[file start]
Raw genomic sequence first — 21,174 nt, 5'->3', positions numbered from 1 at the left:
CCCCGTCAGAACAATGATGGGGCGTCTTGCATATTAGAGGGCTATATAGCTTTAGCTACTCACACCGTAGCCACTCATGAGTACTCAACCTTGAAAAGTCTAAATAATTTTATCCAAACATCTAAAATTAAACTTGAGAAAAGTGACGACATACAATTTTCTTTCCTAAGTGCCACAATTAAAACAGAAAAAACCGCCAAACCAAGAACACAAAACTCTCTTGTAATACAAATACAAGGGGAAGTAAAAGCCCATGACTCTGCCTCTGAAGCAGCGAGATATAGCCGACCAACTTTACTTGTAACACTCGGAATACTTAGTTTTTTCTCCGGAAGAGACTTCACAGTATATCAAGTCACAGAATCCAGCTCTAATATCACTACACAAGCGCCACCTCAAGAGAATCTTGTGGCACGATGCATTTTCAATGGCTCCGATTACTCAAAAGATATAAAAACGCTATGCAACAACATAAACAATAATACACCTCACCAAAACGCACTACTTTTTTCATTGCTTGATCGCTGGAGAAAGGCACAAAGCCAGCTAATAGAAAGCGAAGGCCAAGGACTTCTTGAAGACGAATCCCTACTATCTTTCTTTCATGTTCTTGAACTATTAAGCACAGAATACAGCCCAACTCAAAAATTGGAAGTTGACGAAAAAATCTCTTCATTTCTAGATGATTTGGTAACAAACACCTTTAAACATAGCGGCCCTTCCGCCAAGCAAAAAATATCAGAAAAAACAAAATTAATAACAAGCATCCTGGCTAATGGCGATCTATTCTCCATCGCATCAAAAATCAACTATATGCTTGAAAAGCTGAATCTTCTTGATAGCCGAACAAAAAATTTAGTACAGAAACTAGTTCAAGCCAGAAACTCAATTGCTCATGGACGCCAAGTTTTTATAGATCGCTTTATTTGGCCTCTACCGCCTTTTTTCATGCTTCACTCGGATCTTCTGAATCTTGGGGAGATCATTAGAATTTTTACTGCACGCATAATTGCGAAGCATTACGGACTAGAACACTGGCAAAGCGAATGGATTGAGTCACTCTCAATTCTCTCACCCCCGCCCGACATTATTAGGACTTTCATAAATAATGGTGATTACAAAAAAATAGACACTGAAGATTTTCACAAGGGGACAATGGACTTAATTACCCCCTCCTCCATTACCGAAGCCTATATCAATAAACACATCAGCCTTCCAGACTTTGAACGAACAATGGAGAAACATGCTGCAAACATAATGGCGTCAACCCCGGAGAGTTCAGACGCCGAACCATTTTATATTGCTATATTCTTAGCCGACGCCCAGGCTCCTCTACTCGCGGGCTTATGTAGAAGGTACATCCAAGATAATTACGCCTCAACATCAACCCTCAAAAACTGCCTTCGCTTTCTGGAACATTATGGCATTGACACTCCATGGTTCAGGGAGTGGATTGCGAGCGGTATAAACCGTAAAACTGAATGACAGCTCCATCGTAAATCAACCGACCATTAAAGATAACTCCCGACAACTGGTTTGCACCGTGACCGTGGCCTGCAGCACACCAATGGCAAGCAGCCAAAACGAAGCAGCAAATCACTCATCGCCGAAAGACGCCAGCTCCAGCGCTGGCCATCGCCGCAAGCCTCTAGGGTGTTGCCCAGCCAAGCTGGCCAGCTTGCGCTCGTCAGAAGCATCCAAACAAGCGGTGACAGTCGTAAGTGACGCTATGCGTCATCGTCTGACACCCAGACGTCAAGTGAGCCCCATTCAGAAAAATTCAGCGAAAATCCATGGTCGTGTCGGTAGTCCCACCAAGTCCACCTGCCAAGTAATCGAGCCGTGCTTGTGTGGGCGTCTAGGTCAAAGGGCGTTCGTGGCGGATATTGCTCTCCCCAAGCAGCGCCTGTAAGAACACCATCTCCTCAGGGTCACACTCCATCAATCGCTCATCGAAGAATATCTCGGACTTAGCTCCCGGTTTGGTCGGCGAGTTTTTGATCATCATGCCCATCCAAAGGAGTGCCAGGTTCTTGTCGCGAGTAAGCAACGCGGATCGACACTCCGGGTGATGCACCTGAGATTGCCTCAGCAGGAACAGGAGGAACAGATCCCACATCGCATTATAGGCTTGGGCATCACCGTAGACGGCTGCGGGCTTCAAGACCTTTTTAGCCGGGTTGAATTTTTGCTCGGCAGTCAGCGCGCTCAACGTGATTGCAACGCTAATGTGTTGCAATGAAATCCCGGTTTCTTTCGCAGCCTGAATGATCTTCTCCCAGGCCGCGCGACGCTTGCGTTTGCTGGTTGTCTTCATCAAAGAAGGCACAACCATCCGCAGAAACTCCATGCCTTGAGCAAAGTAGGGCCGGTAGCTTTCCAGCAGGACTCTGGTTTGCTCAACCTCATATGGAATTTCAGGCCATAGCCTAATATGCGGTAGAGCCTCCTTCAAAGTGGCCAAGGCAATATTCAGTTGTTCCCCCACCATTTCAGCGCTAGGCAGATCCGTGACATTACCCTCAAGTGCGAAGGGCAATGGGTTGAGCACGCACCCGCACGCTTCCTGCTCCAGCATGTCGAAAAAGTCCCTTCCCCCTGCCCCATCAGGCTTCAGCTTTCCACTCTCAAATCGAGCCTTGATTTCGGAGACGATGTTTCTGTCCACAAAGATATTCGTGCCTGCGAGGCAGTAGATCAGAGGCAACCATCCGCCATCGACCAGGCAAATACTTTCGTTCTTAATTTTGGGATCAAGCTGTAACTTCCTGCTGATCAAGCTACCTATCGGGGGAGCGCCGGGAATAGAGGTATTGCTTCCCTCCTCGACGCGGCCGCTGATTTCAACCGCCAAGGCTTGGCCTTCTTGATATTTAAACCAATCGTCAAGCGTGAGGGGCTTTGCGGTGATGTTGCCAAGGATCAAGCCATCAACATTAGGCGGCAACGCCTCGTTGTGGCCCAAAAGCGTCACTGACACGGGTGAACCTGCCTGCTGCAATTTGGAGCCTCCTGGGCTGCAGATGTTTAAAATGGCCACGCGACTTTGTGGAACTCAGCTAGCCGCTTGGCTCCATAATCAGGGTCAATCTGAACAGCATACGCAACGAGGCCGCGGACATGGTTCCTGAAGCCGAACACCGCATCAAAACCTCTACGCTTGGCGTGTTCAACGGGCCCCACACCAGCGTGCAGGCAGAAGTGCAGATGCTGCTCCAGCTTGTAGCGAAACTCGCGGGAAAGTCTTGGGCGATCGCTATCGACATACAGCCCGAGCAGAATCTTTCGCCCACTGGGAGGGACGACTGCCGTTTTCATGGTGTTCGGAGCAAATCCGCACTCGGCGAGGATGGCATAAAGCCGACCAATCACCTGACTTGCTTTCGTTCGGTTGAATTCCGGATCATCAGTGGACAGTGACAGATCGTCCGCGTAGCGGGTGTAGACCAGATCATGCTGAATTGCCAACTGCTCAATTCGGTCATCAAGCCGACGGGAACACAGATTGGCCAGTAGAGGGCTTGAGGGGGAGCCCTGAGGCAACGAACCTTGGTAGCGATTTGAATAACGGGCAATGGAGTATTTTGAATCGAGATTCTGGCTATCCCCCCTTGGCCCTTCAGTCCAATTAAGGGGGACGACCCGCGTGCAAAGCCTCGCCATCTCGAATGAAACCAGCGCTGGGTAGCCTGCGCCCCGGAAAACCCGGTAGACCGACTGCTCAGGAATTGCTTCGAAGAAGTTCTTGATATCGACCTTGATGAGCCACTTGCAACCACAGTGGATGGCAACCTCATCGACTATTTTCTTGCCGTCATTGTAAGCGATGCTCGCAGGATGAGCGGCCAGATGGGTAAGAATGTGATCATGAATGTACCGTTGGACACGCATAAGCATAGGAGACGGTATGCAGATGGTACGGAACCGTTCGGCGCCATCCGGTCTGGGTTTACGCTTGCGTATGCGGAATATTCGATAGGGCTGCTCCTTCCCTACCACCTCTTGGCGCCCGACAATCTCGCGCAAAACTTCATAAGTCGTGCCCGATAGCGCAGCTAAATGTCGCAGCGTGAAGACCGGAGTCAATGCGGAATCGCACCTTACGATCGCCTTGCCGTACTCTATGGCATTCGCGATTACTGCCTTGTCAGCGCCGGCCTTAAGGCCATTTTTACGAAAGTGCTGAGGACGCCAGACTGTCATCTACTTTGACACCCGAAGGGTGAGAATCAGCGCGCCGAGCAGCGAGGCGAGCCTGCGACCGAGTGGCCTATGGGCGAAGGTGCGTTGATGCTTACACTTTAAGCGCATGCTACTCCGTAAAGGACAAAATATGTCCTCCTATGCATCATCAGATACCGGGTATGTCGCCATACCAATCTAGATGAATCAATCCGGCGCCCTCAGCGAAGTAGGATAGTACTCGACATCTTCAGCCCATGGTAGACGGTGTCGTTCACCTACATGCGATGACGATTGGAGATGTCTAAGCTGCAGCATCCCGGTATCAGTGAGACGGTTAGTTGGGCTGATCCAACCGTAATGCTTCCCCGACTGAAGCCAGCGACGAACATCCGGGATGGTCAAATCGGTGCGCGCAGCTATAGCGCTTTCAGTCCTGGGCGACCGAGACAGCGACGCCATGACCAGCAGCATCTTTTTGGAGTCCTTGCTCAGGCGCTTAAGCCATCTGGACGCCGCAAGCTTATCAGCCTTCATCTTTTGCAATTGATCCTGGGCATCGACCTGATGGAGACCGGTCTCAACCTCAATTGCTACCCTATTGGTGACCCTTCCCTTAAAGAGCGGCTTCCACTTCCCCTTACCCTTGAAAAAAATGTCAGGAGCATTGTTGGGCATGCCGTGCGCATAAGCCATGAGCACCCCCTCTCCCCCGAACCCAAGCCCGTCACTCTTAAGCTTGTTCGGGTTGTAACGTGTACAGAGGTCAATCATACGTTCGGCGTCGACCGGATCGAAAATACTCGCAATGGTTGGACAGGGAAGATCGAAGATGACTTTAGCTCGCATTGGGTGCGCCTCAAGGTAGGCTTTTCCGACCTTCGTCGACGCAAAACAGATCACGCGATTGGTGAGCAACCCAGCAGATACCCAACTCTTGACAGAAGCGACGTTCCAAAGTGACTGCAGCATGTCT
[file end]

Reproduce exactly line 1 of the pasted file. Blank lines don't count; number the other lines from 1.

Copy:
Raw genomic sequence first — 21,174 nt, 5'->3', positions numbered from 1 at the left: